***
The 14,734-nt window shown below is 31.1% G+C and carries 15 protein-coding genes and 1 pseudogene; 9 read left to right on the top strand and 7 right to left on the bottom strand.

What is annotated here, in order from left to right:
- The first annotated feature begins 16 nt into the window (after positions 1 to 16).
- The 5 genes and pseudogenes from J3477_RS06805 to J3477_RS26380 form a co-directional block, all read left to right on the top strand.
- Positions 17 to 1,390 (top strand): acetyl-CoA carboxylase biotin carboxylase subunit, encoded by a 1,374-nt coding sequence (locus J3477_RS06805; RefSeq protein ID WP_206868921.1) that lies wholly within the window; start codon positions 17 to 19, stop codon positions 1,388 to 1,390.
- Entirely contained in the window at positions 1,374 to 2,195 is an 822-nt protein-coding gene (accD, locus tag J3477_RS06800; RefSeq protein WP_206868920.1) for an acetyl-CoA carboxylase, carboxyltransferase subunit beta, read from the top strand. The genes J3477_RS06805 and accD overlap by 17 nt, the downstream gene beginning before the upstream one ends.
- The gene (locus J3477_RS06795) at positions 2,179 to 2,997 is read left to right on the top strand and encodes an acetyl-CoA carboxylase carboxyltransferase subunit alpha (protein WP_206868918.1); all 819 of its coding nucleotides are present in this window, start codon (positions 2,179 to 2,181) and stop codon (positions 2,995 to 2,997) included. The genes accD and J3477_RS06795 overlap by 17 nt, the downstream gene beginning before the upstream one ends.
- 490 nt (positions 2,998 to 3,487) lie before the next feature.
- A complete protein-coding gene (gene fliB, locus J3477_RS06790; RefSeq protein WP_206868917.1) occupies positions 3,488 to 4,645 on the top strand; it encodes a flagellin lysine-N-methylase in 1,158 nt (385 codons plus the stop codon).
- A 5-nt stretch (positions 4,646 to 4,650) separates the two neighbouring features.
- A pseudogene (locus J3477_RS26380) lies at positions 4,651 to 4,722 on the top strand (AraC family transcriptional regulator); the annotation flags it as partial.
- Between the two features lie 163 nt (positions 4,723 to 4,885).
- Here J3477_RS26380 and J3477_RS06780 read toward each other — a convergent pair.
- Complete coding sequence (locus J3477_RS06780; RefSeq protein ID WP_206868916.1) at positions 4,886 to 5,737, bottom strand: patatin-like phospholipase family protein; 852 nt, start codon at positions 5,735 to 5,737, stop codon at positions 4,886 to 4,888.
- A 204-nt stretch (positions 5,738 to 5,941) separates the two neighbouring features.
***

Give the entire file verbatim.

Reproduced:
The 14,734-nt window shown below is 31.1% G+C and carries 15 protein-coding genes and 1 pseudogene; 9 read left to right on the top strand and 7 right to left on the bottom strand.

What is annotated here, in order from left to right:
- The first annotated feature begins 16 nt into the window (after positions 1 to 16).
- The 5 genes and pseudogenes from J3477_RS06805 to J3477_RS26380 form a co-directional block, all read left to right on the top strand.
- Positions 17 to 1,390 (top strand): acetyl-CoA carboxylase biotin carboxylase subunit, encoded by a 1,374-nt coding sequence (locus J3477_RS06805; RefSeq protein ID WP_206868921.1) that lies wholly within the window; start codon positions 17 to 19, stop codon positions 1,388 to 1,390.
- Entirely contained in the window at positions 1,374 to 2,195 is an 822-nt protein-coding gene (accD, locus tag J3477_RS06800; RefSeq protein WP_206868920.1) for an acetyl-CoA carboxylase, carboxyltransferase subunit beta, read from the top strand. The genes J3477_RS06805 and accD overlap by 17 nt, the downstream gene beginning before the upstream one ends.
- The gene (locus J3477_RS06795) at positions 2,179 to 2,997 is read left to right on the top strand and encodes an acetyl-CoA carboxylase carboxyltransferase subunit alpha (protein WP_206868918.1); all 819 of its coding nucleotides are present in this window, start codon (positions 2,179 to 2,181) and stop codon (positions 2,995 to 2,997) included. The genes accD and J3477_RS06795 overlap by 17 nt, the downstream gene beginning before the upstream one ends.
- 490 nt (positions 2,998 to 3,487) lie before the next feature.
- A complete protein-coding gene (gene fliB, locus J3477_RS06790; RefSeq protein WP_206868917.1) occupies positions 3,488 to 4,645 on the top strand; it encodes a flagellin lysine-N-methylase in 1,158 nt (385 codons plus the stop codon).
- A 5-nt stretch (positions 4,646 to 4,650) separates the two neighbouring features.
- A pseudogene (locus J3477_RS26380) lies at positions 4,651 to 4,722 on the top strand (AraC family transcriptional regulator); the annotation flags it as partial.
- Between the two features lie 163 nt (positions 4,723 to 4,885).
- Here J3477_RS26380 and J3477_RS06780 read toward each other — a convergent pair.
- Complete coding sequence (locus J3477_RS06780; RefSeq protein ID WP_206868916.1) at positions 4,886 to 5,737, bottom strand: patatin-like phospholipase family protein; 852 nt, start codon at positions 5,735 to 5,737, stop codon at positions 4,886 to 4,888.
- A 204-nt stretch (positions 5,738 to 5,941) separates the two neighbouring features.